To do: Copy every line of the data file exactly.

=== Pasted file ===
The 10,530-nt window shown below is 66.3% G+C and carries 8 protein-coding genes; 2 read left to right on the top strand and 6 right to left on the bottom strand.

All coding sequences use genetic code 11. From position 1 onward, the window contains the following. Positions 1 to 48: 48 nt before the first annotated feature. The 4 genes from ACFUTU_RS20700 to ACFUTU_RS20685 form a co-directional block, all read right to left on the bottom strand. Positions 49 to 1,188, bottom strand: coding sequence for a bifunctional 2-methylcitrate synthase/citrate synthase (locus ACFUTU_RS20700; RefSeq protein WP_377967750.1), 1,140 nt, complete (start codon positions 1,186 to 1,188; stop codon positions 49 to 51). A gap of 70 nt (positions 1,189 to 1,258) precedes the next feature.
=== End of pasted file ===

The 10,530-nt window shown below is 66.3% G+C and carries 8 protein-coding genes; 2 read left to right on the top strand and 6 right to left on the bottom strand.

All coding sequences use genetic code 11. From position 1 onward, the window contains the following. Positions 1 to 48: 48 nt before the first annotated feature. The 4 genes from ACFUTU_RS20700 to ACFUTU_RS20685 form a co-directional block, all read right to left on the bottom strand. Positions 49 to 1,188, bottom strand: coding sequence for a bifunctional 2-methylcitrate synthase/citrate synthase (locus ACFUTU_RS20700; RefSeq protein WP_377967750.1), 1,140 nt, complete (start codon positions 1,186 to 1,188; stop codon positions 49 to 51). A gap of 70 nt (positions 1,189 to 1,258) precedes the next feature.